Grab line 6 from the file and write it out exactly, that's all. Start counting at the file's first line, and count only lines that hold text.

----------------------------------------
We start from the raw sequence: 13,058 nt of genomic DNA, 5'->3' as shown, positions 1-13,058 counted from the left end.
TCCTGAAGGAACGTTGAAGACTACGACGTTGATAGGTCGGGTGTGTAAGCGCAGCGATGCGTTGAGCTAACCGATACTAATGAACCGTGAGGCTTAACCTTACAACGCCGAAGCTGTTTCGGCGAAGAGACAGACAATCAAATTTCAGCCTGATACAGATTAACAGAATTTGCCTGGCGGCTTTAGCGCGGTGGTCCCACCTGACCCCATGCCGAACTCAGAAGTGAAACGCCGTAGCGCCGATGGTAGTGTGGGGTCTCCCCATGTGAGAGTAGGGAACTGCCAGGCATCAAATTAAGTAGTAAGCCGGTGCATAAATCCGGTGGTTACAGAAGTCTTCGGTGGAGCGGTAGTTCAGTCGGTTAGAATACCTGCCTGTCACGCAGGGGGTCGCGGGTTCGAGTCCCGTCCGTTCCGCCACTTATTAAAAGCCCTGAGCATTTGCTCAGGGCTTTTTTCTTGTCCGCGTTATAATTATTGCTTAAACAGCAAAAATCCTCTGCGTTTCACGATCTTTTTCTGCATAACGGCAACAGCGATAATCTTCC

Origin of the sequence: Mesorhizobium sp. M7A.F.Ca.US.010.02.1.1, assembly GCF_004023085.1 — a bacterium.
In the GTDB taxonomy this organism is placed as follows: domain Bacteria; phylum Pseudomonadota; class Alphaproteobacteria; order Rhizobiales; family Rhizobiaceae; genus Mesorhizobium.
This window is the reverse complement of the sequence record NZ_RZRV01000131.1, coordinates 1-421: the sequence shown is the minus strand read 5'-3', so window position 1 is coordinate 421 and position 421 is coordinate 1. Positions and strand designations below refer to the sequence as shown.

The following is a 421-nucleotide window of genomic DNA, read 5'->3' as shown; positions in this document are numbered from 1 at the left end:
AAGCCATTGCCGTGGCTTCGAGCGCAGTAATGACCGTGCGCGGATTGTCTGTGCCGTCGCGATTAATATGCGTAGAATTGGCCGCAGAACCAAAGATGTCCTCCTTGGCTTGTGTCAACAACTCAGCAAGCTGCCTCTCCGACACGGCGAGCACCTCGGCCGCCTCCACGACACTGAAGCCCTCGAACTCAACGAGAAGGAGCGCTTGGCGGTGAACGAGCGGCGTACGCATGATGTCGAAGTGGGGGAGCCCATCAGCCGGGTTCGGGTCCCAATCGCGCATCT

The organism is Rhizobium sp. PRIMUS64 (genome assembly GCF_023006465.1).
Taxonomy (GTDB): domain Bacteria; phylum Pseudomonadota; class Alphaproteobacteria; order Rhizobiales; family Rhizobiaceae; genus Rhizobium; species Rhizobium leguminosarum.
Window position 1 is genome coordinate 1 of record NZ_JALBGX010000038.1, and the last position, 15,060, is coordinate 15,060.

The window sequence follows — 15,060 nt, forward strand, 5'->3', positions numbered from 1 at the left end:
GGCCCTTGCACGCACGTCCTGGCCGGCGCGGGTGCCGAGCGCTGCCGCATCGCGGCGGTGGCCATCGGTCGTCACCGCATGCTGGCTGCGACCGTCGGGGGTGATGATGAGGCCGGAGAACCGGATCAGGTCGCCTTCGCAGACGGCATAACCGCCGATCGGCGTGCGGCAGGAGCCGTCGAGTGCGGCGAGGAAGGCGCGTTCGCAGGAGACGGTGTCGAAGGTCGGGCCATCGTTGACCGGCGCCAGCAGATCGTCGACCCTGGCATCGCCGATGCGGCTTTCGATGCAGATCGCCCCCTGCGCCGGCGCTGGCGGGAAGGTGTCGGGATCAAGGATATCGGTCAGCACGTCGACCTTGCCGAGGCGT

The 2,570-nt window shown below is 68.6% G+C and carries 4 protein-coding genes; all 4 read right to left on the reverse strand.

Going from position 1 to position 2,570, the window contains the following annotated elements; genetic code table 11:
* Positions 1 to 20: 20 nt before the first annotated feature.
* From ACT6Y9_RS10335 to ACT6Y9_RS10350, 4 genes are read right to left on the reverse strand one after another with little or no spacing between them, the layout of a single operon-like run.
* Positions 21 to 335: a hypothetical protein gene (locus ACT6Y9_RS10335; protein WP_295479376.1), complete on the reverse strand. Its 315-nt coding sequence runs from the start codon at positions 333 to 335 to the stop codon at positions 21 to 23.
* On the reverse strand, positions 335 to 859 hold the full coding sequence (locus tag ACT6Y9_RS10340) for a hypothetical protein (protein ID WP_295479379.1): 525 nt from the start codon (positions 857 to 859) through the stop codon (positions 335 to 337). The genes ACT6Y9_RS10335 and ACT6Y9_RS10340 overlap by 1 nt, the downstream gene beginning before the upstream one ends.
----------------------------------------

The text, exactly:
The following is a 421-nucleotide window of genomic DNA, read 5'->3' as shown; positions in this document are numbered from 1 at the left end: